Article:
Salt Security has released key findings from its ‘State of the CISO’ report. Conducted by Global Surveyz for Salt, the global CISO survey gathered feedback from 300 CISOs/CSOs around the world on issues resulting from digital transformation and enterprise digitalization.
The results highlight significant CISO challenges including the biggest security control gaps they must manage, the most significant personal struggles they face, and the impact that broader global issues are having on their ability to deliver effective cyber security strategies.
Today’s digital-first economy has transformed the role of the modern CISO, increasing threats and changing security priorities.
Key findings include:
- 89 percent of CISOs report that the rapid deployment of digital services has generated unforeseen risks to securing critical business data.
- Digital initiatives have produced new individual concerns, the top being the risk of personal liability and litigation resulting from security breaches, with 48 percent of CISOs citing that challenge.
- 94 percent of CISOs worldwide say the speed of AI adoption is the macro dynamic having the greatest impact on their role.
- 95 percent of CISOs plan to prioritize API security over the next two years, a 12 percent increase compared with that priority two years ago.
Biggest CISO challenges in a digital-first economy
The 2023 report shows that the digital-first economy has brought new security challenges for CISOs. Interestingly, most of the challenges cited by CISOs represent nearly equal levels of concern, forcing CISOs to address multiple challenges at the same time.
CISOs cite the following top security challenges:
- Lack of qualified cyber security talent to address new needs (40 percent)
- Inadequate adoption of software (36 percent)
- Complexity of distributed technology environments (35 percent)
- Increased compliance and regulatory requirements (35 percent)
- Difficulties justifying the cost of security investments (34 percent)
- Getting stakeholder support for security initiatives (31 percent)
Also notable, while most CISOs (44 percent) report security budgets are about 25 percent higher than two years ago, nearly 30 percent identify lack of budget to address new security challenges from digital transformation as a key challenge, and 34 percent of CISOs cite difficulty justifying the cost of security investments as a challenge.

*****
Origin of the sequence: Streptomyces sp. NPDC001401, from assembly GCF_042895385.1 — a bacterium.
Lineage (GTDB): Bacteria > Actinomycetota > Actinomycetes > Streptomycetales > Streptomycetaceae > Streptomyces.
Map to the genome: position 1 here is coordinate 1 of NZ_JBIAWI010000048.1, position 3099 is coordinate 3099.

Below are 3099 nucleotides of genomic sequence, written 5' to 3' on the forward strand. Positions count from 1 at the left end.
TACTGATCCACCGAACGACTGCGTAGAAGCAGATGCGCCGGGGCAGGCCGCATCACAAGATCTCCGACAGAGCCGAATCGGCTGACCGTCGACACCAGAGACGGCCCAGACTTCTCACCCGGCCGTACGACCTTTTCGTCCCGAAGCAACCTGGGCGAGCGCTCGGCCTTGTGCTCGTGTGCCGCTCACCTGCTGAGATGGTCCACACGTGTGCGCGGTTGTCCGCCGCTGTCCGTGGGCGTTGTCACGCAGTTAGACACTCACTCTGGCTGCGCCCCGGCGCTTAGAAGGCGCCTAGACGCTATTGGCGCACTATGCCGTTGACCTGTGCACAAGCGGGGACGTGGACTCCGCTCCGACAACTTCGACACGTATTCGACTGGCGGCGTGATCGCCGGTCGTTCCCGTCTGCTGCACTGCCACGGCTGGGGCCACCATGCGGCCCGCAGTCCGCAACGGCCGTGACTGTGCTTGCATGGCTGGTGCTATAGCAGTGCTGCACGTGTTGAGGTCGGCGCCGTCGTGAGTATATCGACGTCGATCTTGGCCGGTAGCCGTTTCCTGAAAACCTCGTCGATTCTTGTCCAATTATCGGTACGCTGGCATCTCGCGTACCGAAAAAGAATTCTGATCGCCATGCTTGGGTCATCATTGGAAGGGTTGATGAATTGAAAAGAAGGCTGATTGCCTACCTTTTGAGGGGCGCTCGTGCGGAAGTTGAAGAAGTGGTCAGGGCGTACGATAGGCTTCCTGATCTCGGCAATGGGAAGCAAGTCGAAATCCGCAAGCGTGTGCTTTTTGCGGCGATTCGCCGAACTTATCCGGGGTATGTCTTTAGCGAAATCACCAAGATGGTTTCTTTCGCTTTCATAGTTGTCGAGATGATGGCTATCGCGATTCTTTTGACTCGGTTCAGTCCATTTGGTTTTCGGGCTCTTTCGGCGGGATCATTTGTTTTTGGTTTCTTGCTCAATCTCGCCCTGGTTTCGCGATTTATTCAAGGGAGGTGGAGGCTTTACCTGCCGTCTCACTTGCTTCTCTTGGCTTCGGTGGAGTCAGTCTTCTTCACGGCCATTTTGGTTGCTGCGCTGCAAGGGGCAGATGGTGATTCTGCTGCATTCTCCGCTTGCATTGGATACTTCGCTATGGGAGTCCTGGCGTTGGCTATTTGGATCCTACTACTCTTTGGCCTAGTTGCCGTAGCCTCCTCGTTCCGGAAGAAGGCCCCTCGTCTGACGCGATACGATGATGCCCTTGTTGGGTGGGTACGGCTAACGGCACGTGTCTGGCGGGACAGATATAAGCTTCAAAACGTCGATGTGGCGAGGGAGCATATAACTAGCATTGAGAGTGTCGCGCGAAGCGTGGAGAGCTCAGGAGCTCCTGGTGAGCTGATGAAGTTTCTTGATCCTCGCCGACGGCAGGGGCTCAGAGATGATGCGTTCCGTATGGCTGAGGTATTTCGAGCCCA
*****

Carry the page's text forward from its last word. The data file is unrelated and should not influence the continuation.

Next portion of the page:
Supply chain and APIs top security control gaps
Two thirds of CISOs state that they have more new digital services to secure compared to 2021. In addition, 89 percent of CISOs state that the rapid introduction of digital services creates unforeseen security risks in protecting their companies’ vital data. API adoption and supply chain/third party vendors presented the two highest security control gaps in organizations’ digital initiatives.
CISOs rank security control gaps resulting from digital initiatives as follows:
- Supply chain/third party vendors (38 percent)
- API adoption (37 percent)
- Cloud adoption (35 percent)
- Incomplete vulnerability management (34 percent)
- Outdated software and hardware (33 percent)
- Shadow IT (32 percent).
Global trends impacting the CISO role
The vast majority of CISOs admit to feeling the impact of a number of global trends. More CISOs cited the speed of AI adoption as having significant impact, followed by macro-economic uncertainty, the geo/political climate, and layoffs. Specific CISO responses regarding the impact of global trends were:
- Speed of AI adoption (94 percent)
- Macro-economic uncertainty (92 percent)
- Geo/political climate (91 percent)
- Layoffs (89 percent)
Threat of litigation and increased liability top CISOs’ personal concerns
The digital-first economy has also impacted CISOs on a personal level. Among the personal challenges reported were:
- Concerns over personal litigation stemming from breaches (48 percent)
- Increased personal risk/liability (45 percent)
- Expanded responsibilities and not enough time to fulfill (43 percent)
- Increased job-related stress (38 percent)
- Bigger teams to manage (37 percent)
Nearly 50 percent of CISOs cite litigation concerns. With several high-profile CISO lawsuits making waves recently, CISOs are fearful of being found personally liable in the event of a breach, putting their livelihood at risk.
CISOs say their boards of directors are knowledgeable about cyber risks and mitigation
On a positive note, 96 percent of CISOs worldwide report that their boards of directors are knowledgeable or very knowledgeable about cyber security issues. In addition, the survey showed that 26 percent of CISOs present to the board on cyber risks mitigation and business exposure once a quarter or more, and 57 percent present to the board at least once every six months.